Updated April 25, 2017
By Andrew Gellert
Convenient and portable, laptop computers have become an ubiquitous product in modern life. Like other consumer electronics, however, laptops can have significant effects on the environment. Consumers should be aware of the environmental impact of laptops, in everything from their production to their carbon footprint to their disposal.
Making a laptop requires several environmentally unfriendly resources — most notably, rare-earth metals. These materials are mined in China, which has lax standards on environmental protection but produces 97 percent of the world’s rare-earths supply. Laptops also contain potentially dangerous lead in their batteries as well as polyvinyl chloride in wire coatings, which can emit toxic dioxin if burned.
Relative to other consumer goods, laptops do not consume much electricity, but they still have a carbon footprint. The University of Pennsylvania estimates that, depending on the model, laptops usually consume between 20 and 50 watts per hour of moderate activity. Even a laptop at the highest end of power consumption — using 80 watts per hour — would only produce 0.05 kilograms (0.12 pounds) of carbon per hour of use. Compare this to a dishwasher that consumes 3,600 watts and produces 2.4 kilograms (5.4 pounds) of carbon per hour.
When laptops become obsolete or break, they must be disposed of. The toxic materials within them then become part of landfills. Some laptop manufacturers, such as Dell, accept their old laptops as inputs for recycling programs, but the Environmental Protection Agency estimates that only 38 percent of computers in 2009 by weight were recycled. If laptops are not recycled, the lead, mercury and other toxic components can contaminate the groundwater near landfills, entering the environment.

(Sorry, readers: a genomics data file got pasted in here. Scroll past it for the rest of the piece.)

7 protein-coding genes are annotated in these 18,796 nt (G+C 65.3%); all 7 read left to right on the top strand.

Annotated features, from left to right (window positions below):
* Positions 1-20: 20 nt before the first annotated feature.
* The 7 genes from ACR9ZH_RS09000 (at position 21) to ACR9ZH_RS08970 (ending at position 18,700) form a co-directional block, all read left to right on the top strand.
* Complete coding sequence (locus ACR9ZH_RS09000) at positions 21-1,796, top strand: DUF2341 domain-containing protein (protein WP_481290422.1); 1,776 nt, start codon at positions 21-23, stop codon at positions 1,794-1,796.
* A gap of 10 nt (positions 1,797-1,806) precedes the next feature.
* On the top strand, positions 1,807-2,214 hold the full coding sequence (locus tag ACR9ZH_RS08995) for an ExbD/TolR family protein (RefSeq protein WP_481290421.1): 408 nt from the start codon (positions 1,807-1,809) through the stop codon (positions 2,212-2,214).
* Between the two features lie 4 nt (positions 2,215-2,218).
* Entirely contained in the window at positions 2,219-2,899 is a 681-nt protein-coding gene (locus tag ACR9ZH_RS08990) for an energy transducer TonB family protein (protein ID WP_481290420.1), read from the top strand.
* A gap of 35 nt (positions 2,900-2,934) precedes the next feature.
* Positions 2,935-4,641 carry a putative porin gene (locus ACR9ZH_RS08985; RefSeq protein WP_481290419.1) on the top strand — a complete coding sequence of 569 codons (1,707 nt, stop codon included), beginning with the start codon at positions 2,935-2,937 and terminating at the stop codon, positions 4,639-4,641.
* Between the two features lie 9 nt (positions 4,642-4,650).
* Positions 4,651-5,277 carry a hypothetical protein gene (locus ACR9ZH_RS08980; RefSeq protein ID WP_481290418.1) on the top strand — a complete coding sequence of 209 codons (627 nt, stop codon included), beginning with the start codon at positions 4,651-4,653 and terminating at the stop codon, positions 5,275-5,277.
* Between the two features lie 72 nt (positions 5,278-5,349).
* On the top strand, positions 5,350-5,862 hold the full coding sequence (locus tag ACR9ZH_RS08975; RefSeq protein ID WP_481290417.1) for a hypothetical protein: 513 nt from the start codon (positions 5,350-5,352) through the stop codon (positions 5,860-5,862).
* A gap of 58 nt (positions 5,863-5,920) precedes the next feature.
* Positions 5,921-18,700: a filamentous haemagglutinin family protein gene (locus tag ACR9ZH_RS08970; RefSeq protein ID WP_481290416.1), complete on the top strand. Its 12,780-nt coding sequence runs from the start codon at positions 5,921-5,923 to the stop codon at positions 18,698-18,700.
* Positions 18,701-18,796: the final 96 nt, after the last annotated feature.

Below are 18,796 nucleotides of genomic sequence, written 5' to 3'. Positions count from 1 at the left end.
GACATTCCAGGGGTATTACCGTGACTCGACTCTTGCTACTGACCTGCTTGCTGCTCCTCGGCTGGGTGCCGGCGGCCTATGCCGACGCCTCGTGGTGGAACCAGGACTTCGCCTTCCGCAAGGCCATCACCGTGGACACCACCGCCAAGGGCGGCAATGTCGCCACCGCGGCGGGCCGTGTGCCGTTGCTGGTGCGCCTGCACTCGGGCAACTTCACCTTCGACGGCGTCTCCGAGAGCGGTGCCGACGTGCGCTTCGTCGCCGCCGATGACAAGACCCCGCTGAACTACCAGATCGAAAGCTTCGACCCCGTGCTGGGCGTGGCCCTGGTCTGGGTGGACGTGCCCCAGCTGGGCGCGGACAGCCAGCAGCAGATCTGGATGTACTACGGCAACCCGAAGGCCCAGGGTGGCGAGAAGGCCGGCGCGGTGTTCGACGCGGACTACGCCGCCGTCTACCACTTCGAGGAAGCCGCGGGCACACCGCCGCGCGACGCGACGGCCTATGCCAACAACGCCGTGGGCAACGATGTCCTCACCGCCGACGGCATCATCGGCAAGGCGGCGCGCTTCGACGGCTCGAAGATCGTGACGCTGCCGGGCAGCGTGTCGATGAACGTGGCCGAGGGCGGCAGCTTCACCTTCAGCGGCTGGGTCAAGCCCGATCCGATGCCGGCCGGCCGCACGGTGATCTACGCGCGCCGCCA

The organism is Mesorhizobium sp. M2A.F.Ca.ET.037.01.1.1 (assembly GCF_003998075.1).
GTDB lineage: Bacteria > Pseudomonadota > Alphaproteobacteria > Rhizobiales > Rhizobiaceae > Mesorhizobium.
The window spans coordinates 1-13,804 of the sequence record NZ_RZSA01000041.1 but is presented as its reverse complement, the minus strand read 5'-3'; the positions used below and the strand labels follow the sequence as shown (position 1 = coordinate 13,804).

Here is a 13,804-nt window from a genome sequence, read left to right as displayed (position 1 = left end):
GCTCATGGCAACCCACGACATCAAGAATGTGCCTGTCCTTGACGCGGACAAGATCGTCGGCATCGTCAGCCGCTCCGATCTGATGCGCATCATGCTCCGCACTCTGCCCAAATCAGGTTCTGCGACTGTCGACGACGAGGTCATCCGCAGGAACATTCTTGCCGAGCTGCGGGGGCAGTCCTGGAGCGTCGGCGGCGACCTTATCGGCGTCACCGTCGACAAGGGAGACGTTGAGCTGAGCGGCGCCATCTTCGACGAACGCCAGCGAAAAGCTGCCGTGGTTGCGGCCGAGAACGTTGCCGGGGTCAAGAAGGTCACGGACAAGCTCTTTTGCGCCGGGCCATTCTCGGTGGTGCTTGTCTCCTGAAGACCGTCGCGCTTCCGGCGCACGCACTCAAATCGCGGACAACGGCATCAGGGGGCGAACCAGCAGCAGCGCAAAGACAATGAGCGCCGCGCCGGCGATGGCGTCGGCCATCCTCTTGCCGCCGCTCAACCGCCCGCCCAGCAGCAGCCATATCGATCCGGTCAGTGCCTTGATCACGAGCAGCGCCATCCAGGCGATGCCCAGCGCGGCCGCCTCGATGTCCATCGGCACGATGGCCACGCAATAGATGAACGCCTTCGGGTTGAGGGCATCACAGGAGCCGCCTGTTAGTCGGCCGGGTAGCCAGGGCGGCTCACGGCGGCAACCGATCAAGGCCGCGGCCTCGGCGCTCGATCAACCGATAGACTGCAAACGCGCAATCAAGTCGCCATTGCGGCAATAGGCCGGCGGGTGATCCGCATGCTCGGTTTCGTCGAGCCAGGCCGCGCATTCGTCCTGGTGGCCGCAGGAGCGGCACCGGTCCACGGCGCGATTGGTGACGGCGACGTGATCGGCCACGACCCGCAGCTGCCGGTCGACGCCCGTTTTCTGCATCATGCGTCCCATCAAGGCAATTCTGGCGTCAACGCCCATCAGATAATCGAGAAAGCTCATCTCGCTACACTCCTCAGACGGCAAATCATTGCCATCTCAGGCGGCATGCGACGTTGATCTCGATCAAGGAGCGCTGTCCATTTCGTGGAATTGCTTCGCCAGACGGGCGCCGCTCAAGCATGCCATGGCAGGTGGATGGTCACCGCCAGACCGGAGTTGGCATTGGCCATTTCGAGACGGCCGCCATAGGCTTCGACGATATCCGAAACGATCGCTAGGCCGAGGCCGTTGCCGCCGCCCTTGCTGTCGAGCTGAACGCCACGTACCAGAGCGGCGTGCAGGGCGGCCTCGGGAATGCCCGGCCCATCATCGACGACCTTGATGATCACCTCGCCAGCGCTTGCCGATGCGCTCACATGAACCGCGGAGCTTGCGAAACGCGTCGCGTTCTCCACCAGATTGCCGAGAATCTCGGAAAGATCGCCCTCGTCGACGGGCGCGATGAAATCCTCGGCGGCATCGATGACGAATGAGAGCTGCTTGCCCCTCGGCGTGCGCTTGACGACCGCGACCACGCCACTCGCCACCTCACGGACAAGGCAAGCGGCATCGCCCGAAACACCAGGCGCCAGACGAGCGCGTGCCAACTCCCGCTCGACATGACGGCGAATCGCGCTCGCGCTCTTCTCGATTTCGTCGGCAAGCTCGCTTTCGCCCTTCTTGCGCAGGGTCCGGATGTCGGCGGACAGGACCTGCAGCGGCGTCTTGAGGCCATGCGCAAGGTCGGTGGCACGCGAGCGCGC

While laptops have several problematic aspects, they are significantly greener than desktop computers. Desktops use much more electricity and therefore produce more carbon per hour than laptops. Desktops are also larger by weight, so they use up more resources. As long as the potentially toxic components of laptops, which are usually concentrated in the battery, are carefully managed in recycling programs, laptops are an environmentally preferential choice to full-size desktop computers.
About the Author
Andrew Gellert is a graduate student who has written science, business, finance and economics articles for four years. He was also the editor of his own section of his college’s newspaper, “The Cowl,” and has published in his undergraduate economics department’s newsletter.